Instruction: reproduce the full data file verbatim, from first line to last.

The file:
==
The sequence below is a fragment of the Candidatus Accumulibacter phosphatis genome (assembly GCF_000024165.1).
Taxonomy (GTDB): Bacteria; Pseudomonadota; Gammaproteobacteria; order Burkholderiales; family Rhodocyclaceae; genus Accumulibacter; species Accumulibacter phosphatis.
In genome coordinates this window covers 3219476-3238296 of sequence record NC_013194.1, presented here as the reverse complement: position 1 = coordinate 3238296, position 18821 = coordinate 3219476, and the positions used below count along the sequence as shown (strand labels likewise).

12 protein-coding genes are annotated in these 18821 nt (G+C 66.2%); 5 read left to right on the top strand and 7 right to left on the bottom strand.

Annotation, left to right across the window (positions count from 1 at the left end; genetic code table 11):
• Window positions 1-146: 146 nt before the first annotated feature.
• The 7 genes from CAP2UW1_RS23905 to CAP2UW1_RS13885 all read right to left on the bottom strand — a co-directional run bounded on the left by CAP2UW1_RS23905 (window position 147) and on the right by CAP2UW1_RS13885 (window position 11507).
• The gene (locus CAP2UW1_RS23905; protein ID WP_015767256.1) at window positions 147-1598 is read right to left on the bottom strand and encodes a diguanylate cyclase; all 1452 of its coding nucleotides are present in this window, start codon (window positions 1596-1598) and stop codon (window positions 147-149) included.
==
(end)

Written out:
The sequence below is a fragment of the Candidatus Accumulibacter phosphatis genome (assembly GCF_000024165.1).
Taxonomy (GTDB): Bacteria; Pseudomonadota; Gammaproteobacteria; order Burkholderiales; family Rhodocyclaceae; genus Accumulibacter; species Accumulibacter phosphatis.
In genome coordinates this window covers 3219476-3238296 of sequence record NC_013194.1, presented here as the reverse complement: position 1 = coordinate 3238296, position 18821 = coordinate 3219476, and the positions used below count along the sequence as shown (strand labels likewise).

12 protein-coding genes are annotated in these 18821 nt (G+C 66.2%); 5 read left to right on the top strand and 7 right to left on the bottom strand.

Annotation, left to right across the window (positions count from 1 at the left end; genetic code table 11):
• Window positions 1-146: 146 nt before the first annotated feature.
• The 7 genes from CAP2UW1_RS23905 to CAP2UW1_RS13885 all read right to left on the bottom strand — a co-directional run bounded on the left by CAP2UW1_RS23905 (window position 147) and on the right by CAP2UW1_RS13885 (window position 11507).
• The gene (locus CAP2UW1_RS23905; protein ID WP_015767256.1) at window positions 147-1598 is read right to left on the bottom strand and encodes a diguanylate cyclase; all 1452 of its coding nucleotides are present in this window, start codon (window positions 1596-1598) and stop codon (window positions 147-149) included.